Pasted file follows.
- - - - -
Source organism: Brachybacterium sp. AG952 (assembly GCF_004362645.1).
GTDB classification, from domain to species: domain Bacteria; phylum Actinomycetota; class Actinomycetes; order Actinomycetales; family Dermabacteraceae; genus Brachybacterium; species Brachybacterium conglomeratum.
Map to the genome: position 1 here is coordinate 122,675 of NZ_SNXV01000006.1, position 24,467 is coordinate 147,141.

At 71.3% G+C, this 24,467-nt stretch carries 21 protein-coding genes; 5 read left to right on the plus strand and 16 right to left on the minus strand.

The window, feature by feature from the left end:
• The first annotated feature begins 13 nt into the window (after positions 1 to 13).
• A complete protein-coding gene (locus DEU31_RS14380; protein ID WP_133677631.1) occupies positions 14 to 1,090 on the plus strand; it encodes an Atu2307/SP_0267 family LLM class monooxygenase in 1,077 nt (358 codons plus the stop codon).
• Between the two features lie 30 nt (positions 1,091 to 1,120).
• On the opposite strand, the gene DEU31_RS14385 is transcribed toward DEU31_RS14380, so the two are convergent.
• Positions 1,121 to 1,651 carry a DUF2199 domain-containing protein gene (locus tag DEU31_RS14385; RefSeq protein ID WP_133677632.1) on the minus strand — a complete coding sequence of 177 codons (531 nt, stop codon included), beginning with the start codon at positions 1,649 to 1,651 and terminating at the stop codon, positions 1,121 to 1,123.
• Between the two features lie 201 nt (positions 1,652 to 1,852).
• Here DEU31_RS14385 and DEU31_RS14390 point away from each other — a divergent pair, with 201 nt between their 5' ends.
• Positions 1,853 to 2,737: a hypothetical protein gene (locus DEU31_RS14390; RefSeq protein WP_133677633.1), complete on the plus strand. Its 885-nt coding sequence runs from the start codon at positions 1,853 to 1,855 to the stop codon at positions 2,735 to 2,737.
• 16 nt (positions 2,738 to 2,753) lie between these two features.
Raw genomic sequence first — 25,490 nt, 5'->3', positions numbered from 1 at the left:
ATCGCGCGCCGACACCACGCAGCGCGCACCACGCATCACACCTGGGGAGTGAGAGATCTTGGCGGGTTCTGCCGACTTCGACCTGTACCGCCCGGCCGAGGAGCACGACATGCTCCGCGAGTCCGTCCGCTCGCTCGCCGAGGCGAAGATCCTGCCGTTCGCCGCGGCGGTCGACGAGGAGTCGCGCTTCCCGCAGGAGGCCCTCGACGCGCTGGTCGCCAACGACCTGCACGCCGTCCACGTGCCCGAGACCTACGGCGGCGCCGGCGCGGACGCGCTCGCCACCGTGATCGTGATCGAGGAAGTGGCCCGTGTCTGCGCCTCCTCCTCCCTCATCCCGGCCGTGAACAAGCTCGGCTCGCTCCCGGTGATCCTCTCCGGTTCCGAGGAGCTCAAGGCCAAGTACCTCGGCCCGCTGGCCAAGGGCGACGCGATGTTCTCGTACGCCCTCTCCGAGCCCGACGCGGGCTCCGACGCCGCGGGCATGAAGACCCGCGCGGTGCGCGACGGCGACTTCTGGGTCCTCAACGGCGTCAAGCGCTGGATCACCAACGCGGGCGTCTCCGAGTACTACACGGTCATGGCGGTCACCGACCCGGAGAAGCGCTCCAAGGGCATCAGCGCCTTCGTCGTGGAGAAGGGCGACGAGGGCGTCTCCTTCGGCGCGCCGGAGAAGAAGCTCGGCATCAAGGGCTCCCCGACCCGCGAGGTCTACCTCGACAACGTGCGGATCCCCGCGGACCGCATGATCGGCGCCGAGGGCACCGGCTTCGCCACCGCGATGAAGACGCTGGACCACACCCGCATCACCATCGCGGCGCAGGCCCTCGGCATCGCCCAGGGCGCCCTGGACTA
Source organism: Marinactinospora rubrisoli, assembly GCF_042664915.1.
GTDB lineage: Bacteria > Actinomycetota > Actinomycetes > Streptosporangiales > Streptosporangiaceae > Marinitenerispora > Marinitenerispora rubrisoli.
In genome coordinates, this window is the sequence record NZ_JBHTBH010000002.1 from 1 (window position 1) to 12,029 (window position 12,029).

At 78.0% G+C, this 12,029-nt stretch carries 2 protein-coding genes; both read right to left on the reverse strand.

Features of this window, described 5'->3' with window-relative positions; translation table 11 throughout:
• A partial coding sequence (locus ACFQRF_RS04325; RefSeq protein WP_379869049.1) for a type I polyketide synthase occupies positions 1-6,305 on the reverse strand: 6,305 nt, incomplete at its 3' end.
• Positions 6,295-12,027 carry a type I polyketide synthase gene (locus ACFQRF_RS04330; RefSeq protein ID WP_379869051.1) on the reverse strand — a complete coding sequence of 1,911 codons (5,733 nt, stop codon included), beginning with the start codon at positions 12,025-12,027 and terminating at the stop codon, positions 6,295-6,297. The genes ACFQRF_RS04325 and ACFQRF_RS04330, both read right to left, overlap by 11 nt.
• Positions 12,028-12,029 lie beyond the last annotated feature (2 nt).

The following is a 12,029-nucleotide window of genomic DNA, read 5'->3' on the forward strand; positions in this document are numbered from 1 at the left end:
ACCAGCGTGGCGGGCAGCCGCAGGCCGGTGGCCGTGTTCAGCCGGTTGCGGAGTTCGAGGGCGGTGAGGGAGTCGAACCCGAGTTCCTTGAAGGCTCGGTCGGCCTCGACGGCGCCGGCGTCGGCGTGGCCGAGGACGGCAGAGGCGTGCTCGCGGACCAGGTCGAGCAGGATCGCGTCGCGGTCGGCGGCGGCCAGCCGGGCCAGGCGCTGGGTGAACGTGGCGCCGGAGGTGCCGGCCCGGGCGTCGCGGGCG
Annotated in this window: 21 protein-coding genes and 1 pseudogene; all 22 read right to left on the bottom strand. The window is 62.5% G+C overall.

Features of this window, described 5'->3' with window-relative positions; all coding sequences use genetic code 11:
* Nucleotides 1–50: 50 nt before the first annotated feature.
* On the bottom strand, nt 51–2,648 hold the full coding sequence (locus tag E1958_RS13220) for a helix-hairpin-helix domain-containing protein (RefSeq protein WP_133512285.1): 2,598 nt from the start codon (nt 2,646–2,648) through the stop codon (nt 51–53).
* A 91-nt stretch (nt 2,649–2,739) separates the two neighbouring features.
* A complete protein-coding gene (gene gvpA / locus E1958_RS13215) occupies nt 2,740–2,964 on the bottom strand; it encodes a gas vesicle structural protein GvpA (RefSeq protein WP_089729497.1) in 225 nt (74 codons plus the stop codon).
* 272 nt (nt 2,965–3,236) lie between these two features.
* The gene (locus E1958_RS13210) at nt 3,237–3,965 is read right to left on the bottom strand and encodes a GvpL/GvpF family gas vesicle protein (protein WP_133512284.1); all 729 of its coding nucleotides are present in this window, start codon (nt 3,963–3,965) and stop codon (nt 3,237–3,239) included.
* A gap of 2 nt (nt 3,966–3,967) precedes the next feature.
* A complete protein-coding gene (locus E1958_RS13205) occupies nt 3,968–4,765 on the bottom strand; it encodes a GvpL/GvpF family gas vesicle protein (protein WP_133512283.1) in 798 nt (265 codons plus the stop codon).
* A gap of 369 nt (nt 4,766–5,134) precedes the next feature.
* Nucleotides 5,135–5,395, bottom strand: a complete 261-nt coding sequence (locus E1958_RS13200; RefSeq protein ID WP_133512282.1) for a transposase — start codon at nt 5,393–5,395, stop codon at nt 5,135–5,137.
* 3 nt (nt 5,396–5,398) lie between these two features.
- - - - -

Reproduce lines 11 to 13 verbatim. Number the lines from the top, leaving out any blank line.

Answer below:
• Between the two features lie 201 nt (positions 1,652 to 1,852).
• Here DEU31_RS14385 and DEU31_RS14390 point away from each other — a divergent pair, with 201 nt between their 5' ends.
• Positions 1,853 to 2,737: a hypothetical protein gene (locus DEU31_RS14390; RefSeq protein WP_133677633.1), complete on the plus strand. Its 885-nt coding sequence runs from the start codon at positions 1,853 to 1,855 to the stop codon at positions 2,735 to 2,737.